Miranda warnings ensure that individuals detained or questioned by police are aware of their rights. These warnings generally read, "You have the right to remain silent, anything you say can be used against you in a court of law, you have a right to the presence of an attorney, and if you cannot afford an attorney, one will be appointed for you."
Read the scenario below and answer the following questions in words.
On August 24, 2005, Officer Larry Watson responded to a burglary call on Sunnyside Street in northern Phoenix, around 2:00 a.m. As the officer pulled up to the indicated location, he witnessed a man, dressed in dark clothes, running down the driveway into the street.
Officer Watson called for backup, initially following the suspect in his patrol car, and eventually abandoning the police cruiser to continue on foot. Approximately 100 yards into the chase, the man scaled a chain-link fence and landed on the other side. The officer followed suit.
The chase was now at a nearby high school. Running through the quad area, the man flung his right arm away from his body, what Officer Watson would later describe as "a throwing motion." A clink sound echoed a few yards away from the chase, followed by the sound of bouncing metal.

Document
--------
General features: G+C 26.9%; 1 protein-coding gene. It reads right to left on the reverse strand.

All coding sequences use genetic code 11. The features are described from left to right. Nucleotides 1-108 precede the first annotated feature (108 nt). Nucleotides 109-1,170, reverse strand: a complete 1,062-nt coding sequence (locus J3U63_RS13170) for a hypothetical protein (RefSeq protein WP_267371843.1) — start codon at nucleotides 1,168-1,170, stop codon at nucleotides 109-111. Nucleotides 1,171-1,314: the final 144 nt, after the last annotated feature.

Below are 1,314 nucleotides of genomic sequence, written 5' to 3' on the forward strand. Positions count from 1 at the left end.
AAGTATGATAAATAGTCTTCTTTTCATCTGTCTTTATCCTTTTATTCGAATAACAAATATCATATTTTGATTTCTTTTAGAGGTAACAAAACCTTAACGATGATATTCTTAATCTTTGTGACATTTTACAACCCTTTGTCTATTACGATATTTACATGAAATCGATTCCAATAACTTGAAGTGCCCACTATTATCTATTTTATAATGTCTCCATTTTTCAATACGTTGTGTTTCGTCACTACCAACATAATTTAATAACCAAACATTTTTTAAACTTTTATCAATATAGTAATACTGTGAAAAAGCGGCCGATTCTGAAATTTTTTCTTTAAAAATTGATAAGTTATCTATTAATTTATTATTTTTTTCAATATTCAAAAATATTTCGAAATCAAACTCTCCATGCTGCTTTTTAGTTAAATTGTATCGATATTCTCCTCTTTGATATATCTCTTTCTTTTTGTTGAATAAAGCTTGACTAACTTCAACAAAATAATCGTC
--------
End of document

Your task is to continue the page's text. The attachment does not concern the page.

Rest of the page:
Officer Watson tracked the man down, preventing his escape. As the officer walked the defendant back to his cruiser, he asked if he had thrown a weapon. The suspect indicated he had thrown a knife. Walking back to the patrol car, Watson found the knife in question and some jewelry, which the victim would later identify as stolen. The officer handcuffed the suspect and placed him under arrest.
As they continued their walk back to the cruiser, the officer questioned the suspect about his possession of the jewelry and the recent burglary. The suspect remained silent.
Officer Watson then put the suspect in the back of his cruiser and drove to the stationhouse for further interrogation. There the suspect confessed to the burglary under questioning.
o When should the Miranda warnings be given and why?
o How might this situation not require Miranda warnings?
o Explain your reasoning.
o Reference a court case for each section to support your findings.
Any help will be much appreciated. Thank you.
1. When should the Miranda warnings be given and why?
All police need to legally arrest a person is "probable cause" -- an adequate reason based on facts and events to believe the person has committed a crime. Police are required to "Read him his (Miranda) rights," only before interrogating a suspect. http://usgovinfo.about.com/cs/mirandarights/a/miranda_2.htm
The Miranda Warning is a police warning which is given to criminal suspects who are in the custody of law enforcement in the United States before they can ask questions regarding what took place during the crime. The Miranda warnings were mandated by the 1966 United States Supreme Court decision in the case of Miranda v. Arizona as to protect a criminal suspect's Fifth Amendment right to help avoid self-incrimination during police interrogation. This was once referred to as undergoing the 'third degree.' http://www.mirandawarning.org/
Miranda rights are simply an extension of the Fifth Amendment which protects against coercive interrogations, so the same rule ...
Based on the case scenario and by case examples, this solution explains when the Miranda warnings should be given and why and how this case might not require Miranda warnings.